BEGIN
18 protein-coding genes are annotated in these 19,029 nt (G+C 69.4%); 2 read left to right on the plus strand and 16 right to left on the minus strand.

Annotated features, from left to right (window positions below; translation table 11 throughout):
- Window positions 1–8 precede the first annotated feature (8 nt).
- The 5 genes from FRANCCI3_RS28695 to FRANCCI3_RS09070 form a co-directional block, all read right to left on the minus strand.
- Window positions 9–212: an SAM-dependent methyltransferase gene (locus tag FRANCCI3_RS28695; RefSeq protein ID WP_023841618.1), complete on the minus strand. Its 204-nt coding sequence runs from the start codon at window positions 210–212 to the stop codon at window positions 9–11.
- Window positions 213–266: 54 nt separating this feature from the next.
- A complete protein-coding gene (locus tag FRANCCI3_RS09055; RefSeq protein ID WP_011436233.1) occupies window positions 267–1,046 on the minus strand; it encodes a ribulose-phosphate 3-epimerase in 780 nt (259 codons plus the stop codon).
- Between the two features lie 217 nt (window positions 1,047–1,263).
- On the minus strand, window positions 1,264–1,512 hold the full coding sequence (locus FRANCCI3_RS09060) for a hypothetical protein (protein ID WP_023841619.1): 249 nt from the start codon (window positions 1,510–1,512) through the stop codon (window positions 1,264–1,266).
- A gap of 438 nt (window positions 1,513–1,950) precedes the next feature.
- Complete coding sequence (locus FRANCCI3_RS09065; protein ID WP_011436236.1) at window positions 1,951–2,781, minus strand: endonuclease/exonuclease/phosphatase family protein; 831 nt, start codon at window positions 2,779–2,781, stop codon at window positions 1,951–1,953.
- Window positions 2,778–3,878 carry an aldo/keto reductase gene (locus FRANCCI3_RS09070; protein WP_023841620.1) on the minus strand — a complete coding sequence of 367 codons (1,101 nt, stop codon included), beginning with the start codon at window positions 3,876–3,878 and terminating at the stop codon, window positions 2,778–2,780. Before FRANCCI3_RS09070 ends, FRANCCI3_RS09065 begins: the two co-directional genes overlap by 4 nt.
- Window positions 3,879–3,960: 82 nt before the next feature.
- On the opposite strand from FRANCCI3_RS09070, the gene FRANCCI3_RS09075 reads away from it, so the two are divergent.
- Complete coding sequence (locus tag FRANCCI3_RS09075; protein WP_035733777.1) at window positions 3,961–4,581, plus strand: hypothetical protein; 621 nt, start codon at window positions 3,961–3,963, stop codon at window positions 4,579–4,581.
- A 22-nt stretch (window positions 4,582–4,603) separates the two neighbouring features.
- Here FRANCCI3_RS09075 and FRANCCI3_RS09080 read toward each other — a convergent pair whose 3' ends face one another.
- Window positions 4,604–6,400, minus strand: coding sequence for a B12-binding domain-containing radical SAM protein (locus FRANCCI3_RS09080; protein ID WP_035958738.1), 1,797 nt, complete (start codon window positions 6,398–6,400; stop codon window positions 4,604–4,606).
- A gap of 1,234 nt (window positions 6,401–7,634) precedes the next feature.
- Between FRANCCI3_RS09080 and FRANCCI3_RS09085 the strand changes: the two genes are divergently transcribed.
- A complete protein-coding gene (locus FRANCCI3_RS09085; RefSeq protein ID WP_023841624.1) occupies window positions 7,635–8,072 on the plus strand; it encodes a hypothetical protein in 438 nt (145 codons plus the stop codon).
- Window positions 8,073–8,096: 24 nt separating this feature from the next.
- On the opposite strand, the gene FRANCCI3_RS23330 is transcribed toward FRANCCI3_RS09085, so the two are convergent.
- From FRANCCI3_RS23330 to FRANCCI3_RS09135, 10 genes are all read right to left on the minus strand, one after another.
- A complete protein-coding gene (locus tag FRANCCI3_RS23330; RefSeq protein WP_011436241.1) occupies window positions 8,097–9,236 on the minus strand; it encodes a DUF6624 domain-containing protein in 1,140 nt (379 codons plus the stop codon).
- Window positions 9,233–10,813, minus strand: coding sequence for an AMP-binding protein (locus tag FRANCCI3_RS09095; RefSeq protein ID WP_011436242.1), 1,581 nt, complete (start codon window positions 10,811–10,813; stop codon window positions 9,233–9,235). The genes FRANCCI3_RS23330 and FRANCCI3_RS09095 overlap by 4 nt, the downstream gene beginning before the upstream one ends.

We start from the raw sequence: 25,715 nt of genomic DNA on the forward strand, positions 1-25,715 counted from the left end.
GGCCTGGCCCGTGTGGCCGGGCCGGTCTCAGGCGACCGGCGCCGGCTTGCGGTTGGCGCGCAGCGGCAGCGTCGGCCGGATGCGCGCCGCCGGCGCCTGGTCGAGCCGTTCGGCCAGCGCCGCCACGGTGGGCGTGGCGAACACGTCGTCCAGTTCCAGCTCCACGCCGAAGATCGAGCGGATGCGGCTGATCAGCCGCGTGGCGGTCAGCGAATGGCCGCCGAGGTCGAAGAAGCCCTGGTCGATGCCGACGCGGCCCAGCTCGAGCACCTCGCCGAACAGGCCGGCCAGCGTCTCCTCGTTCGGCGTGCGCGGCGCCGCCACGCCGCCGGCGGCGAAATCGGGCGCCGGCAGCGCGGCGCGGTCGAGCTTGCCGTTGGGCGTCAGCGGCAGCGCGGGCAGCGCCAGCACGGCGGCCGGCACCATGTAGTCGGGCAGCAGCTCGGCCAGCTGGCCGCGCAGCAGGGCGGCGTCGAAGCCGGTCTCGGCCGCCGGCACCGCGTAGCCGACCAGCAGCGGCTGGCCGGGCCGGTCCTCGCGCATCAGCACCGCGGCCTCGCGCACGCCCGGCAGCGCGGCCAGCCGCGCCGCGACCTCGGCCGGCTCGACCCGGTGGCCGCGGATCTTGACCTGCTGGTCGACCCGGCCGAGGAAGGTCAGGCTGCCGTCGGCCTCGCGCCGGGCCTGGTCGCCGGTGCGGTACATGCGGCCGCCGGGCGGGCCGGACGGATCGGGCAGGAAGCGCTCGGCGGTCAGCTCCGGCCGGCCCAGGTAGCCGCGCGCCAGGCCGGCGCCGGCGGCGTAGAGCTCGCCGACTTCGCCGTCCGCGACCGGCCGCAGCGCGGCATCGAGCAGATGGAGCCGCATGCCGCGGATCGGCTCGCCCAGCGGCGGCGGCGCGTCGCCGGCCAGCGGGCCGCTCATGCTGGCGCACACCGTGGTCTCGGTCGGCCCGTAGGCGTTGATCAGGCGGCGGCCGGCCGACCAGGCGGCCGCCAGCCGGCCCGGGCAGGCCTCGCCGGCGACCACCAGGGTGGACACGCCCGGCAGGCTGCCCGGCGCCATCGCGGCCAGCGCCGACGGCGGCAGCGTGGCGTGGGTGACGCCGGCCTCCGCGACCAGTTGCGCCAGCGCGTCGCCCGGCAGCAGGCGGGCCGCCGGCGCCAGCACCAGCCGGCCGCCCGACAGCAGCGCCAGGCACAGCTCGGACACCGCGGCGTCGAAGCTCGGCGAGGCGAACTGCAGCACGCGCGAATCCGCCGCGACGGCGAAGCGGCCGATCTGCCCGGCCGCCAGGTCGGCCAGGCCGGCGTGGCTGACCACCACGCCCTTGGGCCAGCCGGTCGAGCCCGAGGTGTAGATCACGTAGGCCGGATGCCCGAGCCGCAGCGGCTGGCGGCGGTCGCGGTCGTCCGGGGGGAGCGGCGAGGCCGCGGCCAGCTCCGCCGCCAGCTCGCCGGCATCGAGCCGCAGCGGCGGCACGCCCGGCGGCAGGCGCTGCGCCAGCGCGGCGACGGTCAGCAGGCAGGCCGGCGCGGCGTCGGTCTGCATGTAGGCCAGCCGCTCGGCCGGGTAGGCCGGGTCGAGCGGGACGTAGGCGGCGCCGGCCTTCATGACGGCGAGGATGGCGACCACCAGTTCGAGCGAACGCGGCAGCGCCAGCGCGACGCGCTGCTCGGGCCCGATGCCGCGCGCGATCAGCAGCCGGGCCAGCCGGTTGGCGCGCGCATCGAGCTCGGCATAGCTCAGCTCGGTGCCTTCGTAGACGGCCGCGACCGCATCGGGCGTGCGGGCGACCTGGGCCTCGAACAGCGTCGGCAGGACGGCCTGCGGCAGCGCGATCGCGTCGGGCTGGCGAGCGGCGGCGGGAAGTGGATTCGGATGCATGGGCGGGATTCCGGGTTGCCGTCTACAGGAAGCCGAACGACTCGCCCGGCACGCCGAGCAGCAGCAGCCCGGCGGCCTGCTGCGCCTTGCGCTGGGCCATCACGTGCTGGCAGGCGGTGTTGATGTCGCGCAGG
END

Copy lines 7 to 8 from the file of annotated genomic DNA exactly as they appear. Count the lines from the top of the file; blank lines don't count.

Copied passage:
- A complete protein-coding gene (locus tag FRANCCI3_RS09055; RefSeq protein ID WP_011436233.1) occupies window positions 267–1,046 on the minus strand; it encodes a ribulose-phosphate 3-epimerase in 780 nt (259 codons plus the stop codon).
- Between the two features lie 217 nt (window positions 1,047–1,263).